Taxidermy: an ancient art
  |  First Published: September 2005

Most people confuse traditional taxidermy with making fibreglass moulds or casts – but they’re like chalk and cheese. The only cast that’s required is the one to catch the fish.

In the museum-style taxidermy practised by Rod Gardiner, the fish is brought back to life as closely as possible using the skin and scales and fins.

“The fish is taken from the water, put in a plastic bag and frozen immediately. If the fish is in reasonable condition in the freezer in a plastic bag it will last for some time.” Rod says.

“I pick up the frozen fish from the angler’s home if it’s close or from an air freight depot nearby.

“I then make a foam body to the desired shape and once this body is carved, I take the entire skin off the fish’s body from the lips to the tail and tan it.

“I take out the cheek plates and skull bones but leave the jaw bones. The fish is mounted three-dimensionally with all fins extended and in any position desired by the angler. That could be on a base plate of wood or other material, on a timber snag or however the angler wants the fish to be presented.

“I can even get the meat back to clients for food so nothing is wasted. “

Rod spends many hours getting the body form just right and working on the skin so that it eventually dries rock-hard on the body. He says a lot of the colour is preserved in the scales so mainly tinting, rather than painting, is all that is required for a lifelike finish.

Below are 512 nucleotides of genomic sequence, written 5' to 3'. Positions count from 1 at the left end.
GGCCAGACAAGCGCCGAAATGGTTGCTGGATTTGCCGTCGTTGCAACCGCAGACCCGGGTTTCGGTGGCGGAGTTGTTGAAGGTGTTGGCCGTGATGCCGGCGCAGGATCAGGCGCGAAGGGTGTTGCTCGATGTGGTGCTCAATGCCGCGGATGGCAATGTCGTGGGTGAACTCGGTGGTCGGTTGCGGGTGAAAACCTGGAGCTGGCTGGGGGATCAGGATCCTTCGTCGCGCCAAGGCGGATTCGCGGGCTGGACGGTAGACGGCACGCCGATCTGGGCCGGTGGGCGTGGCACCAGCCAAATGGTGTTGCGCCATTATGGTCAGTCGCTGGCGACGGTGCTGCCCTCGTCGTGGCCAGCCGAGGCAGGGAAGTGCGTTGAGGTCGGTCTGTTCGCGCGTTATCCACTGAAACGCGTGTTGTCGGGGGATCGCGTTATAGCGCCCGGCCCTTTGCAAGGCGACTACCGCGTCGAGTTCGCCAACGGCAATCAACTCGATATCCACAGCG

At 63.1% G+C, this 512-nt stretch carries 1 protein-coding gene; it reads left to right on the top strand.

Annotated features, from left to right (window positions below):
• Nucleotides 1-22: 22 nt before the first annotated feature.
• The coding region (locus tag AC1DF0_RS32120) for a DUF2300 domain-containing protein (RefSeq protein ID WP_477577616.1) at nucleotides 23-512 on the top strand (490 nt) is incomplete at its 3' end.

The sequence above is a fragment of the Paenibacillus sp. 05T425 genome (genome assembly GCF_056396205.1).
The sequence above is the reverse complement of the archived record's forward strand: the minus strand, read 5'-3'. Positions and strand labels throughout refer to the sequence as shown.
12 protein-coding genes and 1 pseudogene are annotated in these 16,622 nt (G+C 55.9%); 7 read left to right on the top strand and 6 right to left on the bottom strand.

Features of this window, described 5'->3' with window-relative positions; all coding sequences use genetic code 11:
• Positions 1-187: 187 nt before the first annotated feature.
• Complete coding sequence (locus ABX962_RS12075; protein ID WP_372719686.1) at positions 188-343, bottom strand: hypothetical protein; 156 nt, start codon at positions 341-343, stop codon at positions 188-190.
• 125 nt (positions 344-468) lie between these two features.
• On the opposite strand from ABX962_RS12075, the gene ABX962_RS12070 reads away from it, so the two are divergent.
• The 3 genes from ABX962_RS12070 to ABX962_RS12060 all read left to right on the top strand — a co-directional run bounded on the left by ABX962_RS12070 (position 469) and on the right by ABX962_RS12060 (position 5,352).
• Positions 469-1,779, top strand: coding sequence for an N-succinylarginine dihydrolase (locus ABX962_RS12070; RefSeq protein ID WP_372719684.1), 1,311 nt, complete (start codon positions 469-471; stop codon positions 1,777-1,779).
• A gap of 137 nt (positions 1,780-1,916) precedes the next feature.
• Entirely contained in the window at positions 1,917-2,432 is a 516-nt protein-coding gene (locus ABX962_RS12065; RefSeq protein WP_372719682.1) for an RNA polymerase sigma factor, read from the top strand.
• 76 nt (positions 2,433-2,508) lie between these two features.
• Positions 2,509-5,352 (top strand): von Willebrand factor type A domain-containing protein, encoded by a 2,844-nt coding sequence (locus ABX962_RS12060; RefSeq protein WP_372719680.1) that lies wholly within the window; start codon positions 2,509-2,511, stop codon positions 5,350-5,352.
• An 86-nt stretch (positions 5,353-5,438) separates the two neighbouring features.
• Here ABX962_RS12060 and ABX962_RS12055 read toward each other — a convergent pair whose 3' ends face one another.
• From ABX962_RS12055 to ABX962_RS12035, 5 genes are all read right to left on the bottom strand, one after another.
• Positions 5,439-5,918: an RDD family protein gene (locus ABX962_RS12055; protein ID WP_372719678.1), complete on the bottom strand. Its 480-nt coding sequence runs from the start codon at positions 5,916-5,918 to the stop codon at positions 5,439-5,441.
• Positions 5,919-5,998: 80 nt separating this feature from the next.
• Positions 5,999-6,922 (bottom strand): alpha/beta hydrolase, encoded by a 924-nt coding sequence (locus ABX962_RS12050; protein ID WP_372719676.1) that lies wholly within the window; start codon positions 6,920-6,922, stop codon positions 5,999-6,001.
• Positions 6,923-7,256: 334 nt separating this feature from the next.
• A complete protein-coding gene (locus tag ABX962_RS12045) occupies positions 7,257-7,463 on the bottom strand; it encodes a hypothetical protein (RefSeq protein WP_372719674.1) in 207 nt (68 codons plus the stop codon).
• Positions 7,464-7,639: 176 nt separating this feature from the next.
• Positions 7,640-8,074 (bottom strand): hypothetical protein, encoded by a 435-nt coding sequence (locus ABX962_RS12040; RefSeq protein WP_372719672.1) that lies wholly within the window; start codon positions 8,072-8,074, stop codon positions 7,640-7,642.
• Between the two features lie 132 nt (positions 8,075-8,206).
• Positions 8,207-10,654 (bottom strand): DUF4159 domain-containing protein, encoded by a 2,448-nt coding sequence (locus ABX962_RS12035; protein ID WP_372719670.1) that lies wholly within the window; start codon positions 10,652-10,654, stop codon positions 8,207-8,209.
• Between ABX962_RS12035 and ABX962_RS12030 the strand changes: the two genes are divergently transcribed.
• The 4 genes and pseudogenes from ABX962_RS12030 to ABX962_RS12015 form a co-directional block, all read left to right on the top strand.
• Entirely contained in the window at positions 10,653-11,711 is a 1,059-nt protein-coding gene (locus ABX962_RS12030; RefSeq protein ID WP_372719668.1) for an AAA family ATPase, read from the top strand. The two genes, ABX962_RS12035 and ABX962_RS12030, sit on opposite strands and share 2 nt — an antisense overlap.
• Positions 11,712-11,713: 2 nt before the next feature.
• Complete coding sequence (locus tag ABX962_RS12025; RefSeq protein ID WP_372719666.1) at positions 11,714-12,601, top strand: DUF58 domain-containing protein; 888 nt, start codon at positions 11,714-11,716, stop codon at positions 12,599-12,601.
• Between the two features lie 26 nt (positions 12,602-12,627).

“It’s the closest thing to real because the scales are still there and held down with varnish,” he said.

“The finished product will virtually last forever with a coat of varnish every 20 years.

“Also it’s so light. How big a fish can I handle? Anything that can fall off my work bench and crush me is too heavy.”

So how much does it all cost to have your treasured catch preserved for posterity?

A trout or whiting will cost about $150 including pick-up and delivery, while it’s up to around $650 for a two-metre marlin.

“People aren’t paying for materials, just my time and skill,” Rod says. “I average around 30 hours a fish and the average 6kg to 7kg fish should run out at $500 to $600.”

Rod emphasises that the angler must look after the fish from the outset. He can repair a gaff mark and some other damage or leave it as a memory for the angler.

“The best moulds I’ve ever seen still look like a decoration – these are 100% originals and cannot be duplicated,” Rod says. “Generally I can deliver the meat back with the fish if it’s a local delivery.”

– Tony Zann

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